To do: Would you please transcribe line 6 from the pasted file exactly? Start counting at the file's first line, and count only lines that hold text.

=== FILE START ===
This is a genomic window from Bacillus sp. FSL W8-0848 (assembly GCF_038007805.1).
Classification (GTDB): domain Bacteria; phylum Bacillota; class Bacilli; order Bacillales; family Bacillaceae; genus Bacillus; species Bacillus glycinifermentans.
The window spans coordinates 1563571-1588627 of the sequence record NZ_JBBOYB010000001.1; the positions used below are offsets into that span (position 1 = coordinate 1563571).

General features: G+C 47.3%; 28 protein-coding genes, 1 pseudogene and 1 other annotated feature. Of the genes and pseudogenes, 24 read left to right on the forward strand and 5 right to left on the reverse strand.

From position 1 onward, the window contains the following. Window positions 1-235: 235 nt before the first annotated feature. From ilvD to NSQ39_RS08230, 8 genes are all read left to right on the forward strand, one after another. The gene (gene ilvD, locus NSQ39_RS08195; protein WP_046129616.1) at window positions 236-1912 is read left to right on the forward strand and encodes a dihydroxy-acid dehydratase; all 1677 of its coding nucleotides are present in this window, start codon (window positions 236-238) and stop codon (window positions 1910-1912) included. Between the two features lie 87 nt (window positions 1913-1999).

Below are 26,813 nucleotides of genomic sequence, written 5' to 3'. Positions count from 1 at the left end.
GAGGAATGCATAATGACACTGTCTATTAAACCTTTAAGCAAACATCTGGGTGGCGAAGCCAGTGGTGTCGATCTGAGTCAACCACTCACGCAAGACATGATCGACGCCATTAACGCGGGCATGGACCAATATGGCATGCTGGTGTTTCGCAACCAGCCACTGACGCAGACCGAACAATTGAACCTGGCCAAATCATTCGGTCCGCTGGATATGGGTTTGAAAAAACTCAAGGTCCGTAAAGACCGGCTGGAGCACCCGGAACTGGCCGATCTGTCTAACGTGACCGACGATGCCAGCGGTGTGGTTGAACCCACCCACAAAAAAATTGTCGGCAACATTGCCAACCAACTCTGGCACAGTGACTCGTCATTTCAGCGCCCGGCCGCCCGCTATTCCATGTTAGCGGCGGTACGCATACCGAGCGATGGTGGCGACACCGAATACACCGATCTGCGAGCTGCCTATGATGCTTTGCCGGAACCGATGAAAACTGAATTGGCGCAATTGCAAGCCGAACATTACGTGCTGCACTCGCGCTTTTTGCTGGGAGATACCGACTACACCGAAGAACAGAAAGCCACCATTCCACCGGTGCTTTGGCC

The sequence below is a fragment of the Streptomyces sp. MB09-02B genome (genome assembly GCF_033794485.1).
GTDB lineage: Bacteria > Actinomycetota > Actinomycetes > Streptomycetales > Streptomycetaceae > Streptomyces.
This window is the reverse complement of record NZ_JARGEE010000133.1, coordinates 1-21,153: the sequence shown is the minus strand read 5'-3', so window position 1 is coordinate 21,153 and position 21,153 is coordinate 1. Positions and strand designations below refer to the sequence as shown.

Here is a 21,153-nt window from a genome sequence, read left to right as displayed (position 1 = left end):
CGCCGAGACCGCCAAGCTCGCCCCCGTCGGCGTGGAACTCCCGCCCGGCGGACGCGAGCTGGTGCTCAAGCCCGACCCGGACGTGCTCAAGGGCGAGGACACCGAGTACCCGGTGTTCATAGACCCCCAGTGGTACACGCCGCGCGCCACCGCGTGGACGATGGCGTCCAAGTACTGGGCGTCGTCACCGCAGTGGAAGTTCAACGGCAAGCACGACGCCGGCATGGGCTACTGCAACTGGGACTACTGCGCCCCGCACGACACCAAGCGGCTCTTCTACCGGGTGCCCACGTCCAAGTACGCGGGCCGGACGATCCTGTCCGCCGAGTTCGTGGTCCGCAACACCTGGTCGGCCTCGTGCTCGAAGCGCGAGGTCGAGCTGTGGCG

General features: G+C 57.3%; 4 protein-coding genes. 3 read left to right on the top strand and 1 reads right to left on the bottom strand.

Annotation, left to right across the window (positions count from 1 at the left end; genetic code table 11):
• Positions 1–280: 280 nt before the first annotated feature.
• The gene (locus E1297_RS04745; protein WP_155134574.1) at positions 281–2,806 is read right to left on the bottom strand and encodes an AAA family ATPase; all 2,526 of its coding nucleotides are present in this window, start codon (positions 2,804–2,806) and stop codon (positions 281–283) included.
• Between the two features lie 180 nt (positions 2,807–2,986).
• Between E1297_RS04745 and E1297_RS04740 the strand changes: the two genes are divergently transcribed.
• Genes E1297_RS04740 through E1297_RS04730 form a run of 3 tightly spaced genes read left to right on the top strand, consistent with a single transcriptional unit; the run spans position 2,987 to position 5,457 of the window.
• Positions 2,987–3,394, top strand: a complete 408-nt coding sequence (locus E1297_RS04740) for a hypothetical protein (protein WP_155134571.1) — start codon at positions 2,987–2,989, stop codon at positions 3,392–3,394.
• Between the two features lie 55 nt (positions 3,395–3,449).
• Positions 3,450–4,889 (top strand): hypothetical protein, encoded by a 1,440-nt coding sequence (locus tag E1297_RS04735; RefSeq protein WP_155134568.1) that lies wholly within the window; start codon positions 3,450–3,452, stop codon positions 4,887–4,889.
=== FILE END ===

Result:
Below are 26,813 nucleotides of genomic sequence, written 5' to 3'. Positions count from 1 at the left end.